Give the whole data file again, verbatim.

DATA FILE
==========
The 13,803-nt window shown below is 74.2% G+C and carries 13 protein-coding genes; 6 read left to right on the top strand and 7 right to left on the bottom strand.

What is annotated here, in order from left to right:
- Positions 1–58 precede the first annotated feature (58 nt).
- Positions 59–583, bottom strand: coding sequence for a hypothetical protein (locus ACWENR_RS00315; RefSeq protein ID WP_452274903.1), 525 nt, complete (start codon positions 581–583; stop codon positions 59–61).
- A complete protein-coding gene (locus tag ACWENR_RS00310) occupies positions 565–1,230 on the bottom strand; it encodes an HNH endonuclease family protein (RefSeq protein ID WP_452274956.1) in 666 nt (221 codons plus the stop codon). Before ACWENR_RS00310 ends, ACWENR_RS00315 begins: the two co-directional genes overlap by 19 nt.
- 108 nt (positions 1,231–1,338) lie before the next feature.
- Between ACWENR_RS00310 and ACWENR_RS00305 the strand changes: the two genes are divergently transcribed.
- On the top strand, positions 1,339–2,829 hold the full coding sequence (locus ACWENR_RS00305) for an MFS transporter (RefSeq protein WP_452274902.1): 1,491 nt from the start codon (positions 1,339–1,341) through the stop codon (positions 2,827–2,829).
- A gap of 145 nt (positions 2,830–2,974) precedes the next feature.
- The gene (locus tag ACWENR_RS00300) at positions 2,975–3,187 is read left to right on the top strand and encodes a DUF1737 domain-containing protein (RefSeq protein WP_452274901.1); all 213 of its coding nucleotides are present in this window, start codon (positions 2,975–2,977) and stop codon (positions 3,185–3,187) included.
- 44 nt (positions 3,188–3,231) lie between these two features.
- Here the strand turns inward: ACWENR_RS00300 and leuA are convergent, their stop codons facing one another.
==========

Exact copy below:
The 13,803-nt window shown below is 74.2% G+C and carries 13 protein-coding genes; 6 read left to right on the top strand and 7 right to left on the bottom strand.

What is annotated here, in order from left to right:
- Positions 1–58 precede the first annotated feature (58 nt).
- Positions 59–583, bottom strand: coding sequence for a hypothetical protein (locus ACWENR_RS00315; RefSeq protein ID WP_452274903.1), 525 nt, complete (start codon positions 581–583; stop codon positions 59–61).
- A complete protein-coding gene (locus tag ACWENR_RS00310) occupies positions 565–1,230 on the bottom strand; it encodes an HNH endonuclease family protein (RefSeq protein ID WP_452274956.1) in 666 nt (221 codons plus the stop codon). Before ACWENR_RS00310 ends, ACWENR_RS00315 begins: the two co-directional genes overlap by 19 nt.
- 108 nt (positions 1,231–1,338) lie before the next feature.
- Between ACWENR_RS00310 and ACWENR_RS00305 the strand changes: the two genes are divergently transcribed.
- On the top strand, positions 1,339–2,829 hold the full coding sequence (locus ACWENR_RS00305) for an MFS transporter (RefSeq protein WP_452274902.1): 1,491 nt from the start codon (positions 1,339–1,341) through the stop codon (positions 2,827–2,829).
- A gap of 145 nt (positions 2,830–2,974) precedes the next feature.
- The gene (locus tag ACWENR_RS00300) at positions 2,975–3,187 is read left to right on the top strand and encodes a DUF1737 domain-containing protein (RefSeq protein WP_452274901.1); all 213 of its coding nucleotides are present in this window, start codon (positions 2,975–2,977) and stop codon (positions 3,185–3,187) included.
- 44 nt (positions 3,188–3,231) lie between these two features.
- Here the strand turns inward: ACWENR_RS00300 and leuA are convergent, their stop codons facing one another.